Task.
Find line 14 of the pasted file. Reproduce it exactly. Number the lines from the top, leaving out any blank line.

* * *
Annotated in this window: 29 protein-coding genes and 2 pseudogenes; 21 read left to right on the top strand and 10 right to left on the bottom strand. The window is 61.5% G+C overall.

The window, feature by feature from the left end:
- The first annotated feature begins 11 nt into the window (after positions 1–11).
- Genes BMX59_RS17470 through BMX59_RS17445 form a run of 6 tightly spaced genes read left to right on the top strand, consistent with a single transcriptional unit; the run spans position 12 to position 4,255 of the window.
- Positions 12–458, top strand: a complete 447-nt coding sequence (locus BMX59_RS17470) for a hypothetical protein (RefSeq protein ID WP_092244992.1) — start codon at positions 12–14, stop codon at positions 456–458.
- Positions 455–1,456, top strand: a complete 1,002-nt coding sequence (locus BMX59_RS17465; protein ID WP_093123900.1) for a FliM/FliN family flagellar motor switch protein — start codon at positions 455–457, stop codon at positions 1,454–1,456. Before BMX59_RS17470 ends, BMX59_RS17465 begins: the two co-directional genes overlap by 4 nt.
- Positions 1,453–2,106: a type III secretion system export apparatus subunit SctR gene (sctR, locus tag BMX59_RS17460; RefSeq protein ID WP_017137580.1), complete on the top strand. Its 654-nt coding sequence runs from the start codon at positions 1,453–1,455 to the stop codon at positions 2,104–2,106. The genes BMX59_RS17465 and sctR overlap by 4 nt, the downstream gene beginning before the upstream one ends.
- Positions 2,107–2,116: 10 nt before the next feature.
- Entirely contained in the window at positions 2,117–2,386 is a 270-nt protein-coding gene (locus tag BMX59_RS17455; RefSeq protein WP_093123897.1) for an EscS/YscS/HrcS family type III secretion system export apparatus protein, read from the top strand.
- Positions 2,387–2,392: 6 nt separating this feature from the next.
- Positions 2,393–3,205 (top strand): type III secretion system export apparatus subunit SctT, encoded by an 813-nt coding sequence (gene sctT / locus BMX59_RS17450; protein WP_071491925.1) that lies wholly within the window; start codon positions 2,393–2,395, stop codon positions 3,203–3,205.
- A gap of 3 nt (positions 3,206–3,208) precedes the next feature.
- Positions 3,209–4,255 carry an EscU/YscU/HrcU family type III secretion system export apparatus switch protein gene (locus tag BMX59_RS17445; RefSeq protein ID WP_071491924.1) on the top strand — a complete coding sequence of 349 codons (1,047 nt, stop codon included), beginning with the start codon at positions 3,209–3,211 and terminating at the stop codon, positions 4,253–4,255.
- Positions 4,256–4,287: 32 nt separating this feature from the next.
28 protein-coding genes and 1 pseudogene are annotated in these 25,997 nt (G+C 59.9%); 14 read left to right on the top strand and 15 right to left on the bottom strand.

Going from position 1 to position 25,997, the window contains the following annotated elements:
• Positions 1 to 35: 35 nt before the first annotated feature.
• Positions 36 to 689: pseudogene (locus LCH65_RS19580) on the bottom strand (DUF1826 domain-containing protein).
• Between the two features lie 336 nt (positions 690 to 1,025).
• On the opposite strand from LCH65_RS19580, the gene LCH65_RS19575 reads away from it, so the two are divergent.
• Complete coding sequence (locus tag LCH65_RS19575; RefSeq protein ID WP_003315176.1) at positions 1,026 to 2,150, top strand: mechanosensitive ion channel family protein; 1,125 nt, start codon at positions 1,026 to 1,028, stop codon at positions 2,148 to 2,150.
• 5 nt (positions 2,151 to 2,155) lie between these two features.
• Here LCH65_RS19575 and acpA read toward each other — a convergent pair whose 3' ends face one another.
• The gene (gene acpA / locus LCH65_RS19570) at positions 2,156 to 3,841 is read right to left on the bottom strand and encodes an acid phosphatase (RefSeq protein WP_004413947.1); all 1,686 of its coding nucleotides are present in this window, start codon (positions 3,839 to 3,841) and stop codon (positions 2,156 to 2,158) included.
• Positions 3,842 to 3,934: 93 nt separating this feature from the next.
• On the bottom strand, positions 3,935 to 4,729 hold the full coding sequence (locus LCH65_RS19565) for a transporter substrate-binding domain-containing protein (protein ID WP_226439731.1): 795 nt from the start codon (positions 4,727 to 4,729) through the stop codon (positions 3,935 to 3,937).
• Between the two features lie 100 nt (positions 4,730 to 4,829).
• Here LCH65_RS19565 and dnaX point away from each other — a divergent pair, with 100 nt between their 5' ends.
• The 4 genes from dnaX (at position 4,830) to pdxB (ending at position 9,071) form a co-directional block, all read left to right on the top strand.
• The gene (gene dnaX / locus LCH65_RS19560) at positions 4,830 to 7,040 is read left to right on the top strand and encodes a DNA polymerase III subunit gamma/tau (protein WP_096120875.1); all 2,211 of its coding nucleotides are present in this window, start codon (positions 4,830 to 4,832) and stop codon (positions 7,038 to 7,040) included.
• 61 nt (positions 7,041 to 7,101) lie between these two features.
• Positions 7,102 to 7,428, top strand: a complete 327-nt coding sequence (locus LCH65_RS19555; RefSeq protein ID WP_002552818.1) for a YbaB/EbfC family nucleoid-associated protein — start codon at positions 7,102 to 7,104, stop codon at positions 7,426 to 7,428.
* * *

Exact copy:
- Positions 4,256–4,287: 32 nt separating this feature from the next.